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Ligamentum teres (LT) tears are increasingly being recognized as a source of pain and dysfunction in the hip. Although debridement for partial tears of the LT has long been established as the standard of care with good pain relief, reconstruction has been successfully performed in select patients to address concerns of persistent symptomatic instability. The current technique for femoral tunnel preparation carries the added morbidity of open dissection in the peritrochanteric space, an unnecessarily long tunnel with excessive bone removal, and a need for a very long graft due to distal fixation at the lateral femoral cortex. To address these shortcomings, we present a technique for arthroscopic femoral tunnel drilling at the level of the head-neck junction, allowing for an all-arthroscopic LT reconstruction.
See video under supplementary data.
Partial or complete ruptures of the ligamentum teres (LT) have been increasingly recognized as a source of pain and dysfunction in the adult hip.
Although the technique for acetabular fixation of the LT graft varies significantly among published cases, the femoral tunnel is uniformly prepared via a small incision at the level of the vastus ridge with drilling along the femoral neck to exit at the fovea capitis. The downsides of this technique include added morbidity of surgical dissection in the peritrochanteric space, unnecessarily long femoral tunnel with excessive bone removal harder graft passage and suture management through the tunnel, and a need for a very long graft due to distal fixation at the lateral femoral cortex. This last parameter becomes a real problem when using autografts.
To address the aforementioned shortcomings, we present a technique for arthroscopic femoral tunnel drilling at the level of the head-neck junction, allowing for an all-arthroscopic LT reconstruction.
Preoperative and Intraoperative Evaluation
Preoperative evaluation includes a thorough history, physical examination, and radiographic studies to confirm the LT as a significant contributor to symptomatic instability. Patients have often undergone previous arthroscopic and open procedures (Fig 1) to address more common sources of pain and dysfunction, and as such the surgeon should be prepared to undertake concomitant capsular plication and/or labral reconstruction. LT reconstruction may be considered when there is evidence of persistent symptomatic instability despite normal or near-normal (borderline) bony alignment.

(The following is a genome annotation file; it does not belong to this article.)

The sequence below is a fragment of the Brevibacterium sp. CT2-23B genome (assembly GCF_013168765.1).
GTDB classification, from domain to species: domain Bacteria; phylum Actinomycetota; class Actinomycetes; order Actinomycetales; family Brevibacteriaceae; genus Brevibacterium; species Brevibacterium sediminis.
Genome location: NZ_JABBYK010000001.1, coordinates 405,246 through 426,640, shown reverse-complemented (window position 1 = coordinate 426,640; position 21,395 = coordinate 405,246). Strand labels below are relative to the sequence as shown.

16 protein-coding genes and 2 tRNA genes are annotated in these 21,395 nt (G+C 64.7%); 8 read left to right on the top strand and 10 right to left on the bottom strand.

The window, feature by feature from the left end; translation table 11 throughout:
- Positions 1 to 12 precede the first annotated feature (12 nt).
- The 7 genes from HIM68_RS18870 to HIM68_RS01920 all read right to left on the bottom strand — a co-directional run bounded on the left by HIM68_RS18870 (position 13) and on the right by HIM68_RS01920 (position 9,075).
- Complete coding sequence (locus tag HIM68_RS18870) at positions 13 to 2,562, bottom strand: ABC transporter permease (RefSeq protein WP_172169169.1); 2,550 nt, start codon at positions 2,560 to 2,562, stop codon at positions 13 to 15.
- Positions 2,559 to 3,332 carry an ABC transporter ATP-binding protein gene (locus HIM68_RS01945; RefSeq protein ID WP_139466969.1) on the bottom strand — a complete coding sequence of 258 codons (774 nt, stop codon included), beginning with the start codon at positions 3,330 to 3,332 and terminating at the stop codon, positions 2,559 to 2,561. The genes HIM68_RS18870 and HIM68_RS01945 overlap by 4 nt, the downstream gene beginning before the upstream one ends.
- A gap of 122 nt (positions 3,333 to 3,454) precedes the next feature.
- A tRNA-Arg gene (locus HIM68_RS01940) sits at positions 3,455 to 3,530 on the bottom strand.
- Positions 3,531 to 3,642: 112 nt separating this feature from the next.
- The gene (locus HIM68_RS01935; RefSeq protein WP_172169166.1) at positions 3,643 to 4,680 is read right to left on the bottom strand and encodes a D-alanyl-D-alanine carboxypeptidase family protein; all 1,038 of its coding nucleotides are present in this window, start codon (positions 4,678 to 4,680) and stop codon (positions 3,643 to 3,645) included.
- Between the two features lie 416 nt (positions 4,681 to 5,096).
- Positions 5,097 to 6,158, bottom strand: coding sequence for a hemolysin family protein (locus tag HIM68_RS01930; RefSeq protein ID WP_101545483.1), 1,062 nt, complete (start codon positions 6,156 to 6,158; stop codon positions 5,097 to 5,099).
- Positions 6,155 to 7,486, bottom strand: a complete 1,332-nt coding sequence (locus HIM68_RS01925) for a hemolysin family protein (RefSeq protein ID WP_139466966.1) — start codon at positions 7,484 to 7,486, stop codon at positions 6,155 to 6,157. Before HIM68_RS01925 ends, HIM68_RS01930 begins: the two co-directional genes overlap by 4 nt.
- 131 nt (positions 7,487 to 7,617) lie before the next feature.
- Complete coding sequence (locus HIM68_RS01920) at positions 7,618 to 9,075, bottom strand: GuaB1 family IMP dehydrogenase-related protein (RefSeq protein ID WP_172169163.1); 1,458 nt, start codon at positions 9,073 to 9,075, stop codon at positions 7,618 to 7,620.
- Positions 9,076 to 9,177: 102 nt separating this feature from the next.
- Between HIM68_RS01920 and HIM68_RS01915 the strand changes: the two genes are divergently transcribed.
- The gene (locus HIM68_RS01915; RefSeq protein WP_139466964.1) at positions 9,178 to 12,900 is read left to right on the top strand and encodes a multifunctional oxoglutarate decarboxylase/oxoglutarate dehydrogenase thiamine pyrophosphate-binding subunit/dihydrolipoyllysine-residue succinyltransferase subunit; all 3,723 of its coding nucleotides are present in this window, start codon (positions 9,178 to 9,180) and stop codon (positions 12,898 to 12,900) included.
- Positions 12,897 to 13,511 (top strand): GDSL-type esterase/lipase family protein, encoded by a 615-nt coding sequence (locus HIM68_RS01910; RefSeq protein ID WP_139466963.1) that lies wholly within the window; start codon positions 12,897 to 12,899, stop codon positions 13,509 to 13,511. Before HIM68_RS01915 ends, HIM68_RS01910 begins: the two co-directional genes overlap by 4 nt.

Hip arthroscopy is carried out in a standard fashion using a previously described technique.
After addressing central and peripheral compartment pathology, attention is directed to the LT (Video 1). Evaluation is carried out with both 30° and 70° arthroscopes alternating between portals for complete appreciation of the pathology. After confirming complete tear of the LT, the stump is debrided with a combination of a radiofrequency ablator (Super Multi-Vac 50, Smith & Nephew, Andover, MA) and a shaver (4.5-mm 30° angled double bite, Stryker, Kalamazoo, MI). Note that access to the cotyloid fossa may be facilitated by waiting until the femoral tunnel has been drilled, allowing for transtunnel instrumentation.
Whereas the surgeon carries out the diagnostic portion of the procedure, an assistant prepares the LT graft on the back table using either a single-stranded tibialis posterior or double-stranded semitendinosus allograft with a diameter of approximately 6 to 8 mm. Recent reports of allograft resorption
have led to an increased use of autograft, in which case the iliotibial band or quadriceps is preferred. The graft is tabularized using vicryl sutures and pretensioned on the Graftmaster (Acufex Graftmaster III, Smith & Nephew) for approximately 20 minutes.
Femoral Tunnel Drilling
Before drilling the femoral tunnel, traction is released and drilling trajectory is assessed by using an 18-gauge spinal needle under biplanar fluoroscopy. The goal is to start at the lower head-neck junction (distal to the cam resection line) and exit centrally in the fovea (Fig 2). Small adjustments may be made to the position of the hip joint to facilitate achieving optimal drilling trajectory, noting that occasionally a third accessory portal provides the best approach. After advancing a 2.3-mm guidewire (Arthrex, Naples, FL) toward the fovea under fluoroscopy, traction is gently reapplied before breaching the far cortex, to avoid plunging into the cotyloid fossa. The guidewire is then recessed within the femoral head and traction is released with the hip repositioned for reaming. After confirming accurate placement of the guidewire, a cannulated 5.0-mm reamer (Arthrex) is advanced to the far cortex, without penetrating into the hip joint. Traction is again gently reapplied and drilling of the far cortex is completed. A large angled curette may be used as a shield to protect the cotyloid fossa at this stage.